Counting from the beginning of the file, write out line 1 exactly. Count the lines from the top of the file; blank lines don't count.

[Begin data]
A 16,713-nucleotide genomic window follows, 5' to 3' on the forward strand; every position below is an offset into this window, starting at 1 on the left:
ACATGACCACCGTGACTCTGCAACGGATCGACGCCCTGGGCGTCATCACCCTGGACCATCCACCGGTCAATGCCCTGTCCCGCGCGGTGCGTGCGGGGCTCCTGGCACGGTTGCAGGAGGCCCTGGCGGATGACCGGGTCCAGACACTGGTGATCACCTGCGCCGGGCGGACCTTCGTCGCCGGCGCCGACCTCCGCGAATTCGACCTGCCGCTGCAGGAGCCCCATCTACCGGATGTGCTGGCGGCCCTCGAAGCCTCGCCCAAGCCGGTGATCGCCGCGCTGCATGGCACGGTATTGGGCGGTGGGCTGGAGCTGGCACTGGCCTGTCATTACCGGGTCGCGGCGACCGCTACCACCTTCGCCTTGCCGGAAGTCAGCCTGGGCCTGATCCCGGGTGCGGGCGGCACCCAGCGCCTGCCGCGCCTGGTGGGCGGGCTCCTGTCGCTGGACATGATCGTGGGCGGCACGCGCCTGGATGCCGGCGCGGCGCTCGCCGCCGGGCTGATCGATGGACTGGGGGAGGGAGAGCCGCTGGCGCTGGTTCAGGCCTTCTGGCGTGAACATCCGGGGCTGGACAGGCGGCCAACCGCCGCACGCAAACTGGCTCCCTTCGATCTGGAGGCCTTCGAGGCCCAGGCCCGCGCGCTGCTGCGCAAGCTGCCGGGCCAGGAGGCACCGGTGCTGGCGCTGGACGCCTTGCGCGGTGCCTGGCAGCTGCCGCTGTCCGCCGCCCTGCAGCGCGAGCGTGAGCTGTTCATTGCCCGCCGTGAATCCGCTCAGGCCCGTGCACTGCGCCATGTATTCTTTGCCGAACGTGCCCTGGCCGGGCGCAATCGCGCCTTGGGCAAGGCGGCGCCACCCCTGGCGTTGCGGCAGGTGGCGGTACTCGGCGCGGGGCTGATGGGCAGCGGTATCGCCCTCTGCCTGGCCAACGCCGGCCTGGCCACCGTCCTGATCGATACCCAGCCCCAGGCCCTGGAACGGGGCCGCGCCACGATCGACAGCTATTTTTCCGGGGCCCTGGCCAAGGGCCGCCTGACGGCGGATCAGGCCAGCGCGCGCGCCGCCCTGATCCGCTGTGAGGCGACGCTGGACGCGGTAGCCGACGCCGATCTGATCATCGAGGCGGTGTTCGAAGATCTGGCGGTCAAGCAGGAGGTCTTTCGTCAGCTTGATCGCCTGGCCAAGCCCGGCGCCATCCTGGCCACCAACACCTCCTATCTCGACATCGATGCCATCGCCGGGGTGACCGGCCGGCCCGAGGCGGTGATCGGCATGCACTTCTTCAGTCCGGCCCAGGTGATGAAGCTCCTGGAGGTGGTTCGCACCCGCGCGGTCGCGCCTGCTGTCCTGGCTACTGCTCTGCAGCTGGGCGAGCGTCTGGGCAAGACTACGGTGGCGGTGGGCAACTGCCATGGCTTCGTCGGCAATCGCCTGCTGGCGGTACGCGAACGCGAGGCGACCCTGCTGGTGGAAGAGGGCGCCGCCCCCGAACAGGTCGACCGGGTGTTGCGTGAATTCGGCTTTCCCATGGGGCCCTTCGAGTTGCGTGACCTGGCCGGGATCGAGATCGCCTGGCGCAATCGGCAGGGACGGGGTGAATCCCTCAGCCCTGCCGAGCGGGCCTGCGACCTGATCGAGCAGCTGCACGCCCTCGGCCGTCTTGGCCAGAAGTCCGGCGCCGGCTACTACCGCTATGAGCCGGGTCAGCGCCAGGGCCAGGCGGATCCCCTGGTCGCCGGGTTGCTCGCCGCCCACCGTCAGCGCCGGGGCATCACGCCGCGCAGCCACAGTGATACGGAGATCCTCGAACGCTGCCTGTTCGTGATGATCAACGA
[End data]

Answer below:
A 16,713-nucleotide genomic window follows, 5' to 3' on the forward strand; every position below is an offset into this window, starting at 1 on the left: